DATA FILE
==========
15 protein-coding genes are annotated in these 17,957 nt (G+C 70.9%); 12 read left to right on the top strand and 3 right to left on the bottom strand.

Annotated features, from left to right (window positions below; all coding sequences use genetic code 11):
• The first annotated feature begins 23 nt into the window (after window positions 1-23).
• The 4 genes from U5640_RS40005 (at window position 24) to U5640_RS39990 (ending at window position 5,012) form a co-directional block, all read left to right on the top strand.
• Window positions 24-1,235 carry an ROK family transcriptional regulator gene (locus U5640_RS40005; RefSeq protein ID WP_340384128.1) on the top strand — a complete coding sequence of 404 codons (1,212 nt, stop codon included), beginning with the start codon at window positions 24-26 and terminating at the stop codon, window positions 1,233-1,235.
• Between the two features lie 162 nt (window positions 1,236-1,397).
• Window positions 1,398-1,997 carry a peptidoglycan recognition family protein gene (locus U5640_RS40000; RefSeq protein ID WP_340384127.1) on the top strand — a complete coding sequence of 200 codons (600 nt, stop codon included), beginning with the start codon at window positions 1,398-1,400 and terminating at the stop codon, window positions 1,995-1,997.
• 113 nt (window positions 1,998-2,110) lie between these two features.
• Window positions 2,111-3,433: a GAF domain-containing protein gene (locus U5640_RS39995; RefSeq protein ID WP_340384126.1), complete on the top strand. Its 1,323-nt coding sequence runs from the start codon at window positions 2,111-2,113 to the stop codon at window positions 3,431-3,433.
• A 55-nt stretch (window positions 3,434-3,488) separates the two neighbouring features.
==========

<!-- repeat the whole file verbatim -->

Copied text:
15 protein-coding genes are annotated in these 17,957 nt (G+C 70.9%); 12 read left to right on the top strand and 3 right to left on the bottom strand.

Annotated features, from left to right (window positions below; all coding sequences use genetic code 11):
• The first annotated feature begins 23 nt into the window (after window positions 1-23).
• The 4 genes from U5640_RS40005 (at window position 24) to U5640_RS39990 (ending at window position 5,012) form a co-directional block, all read left to right on the top strand.
• Window positions 24-1,235 carry an ROK family transcriptional regulator gene (locus U5640_RS40005; RefSeq protein ID WP_340384128.1) on the top strand — a complete coding sequence of 404 codons (1,212 nt, stop codon included), beginning with the start codon at window positions 24-26 and terminating at the stop codon, window positions 1,233-1,235.
• Between the two features lie 162 nt (window positions 1,236-1,397).
• Window positions 1,398-1,997 carry a peptidoglycan recognition family protein gene (locus U5640_RS40000; RefSeq protein ID WP_340384127.1) on the top strand — a complete coding sequence of 200 codons (600 nt, stop codon included), beginning with the start codon at window positions 1,398-1,400 and terminating at the stop codon, window positions 1,995-1,997.
• 113 nt (window positions 1,998-2,110) lie between these two features.
• Window positions 2,111-3,433: a GAF domain-containing protein gene (locus U5640_RS39995; RefSeq protein ID WP_340384126.1), complete on the top strand. Its 1,323-nt coding sequence runs from the start codon at window positions 2,111-2,113 to the stop codon at window positions 3,431-3,433.
• A 55-nt stretch (window positions 3,434-3,488) separates the two neighbouring features.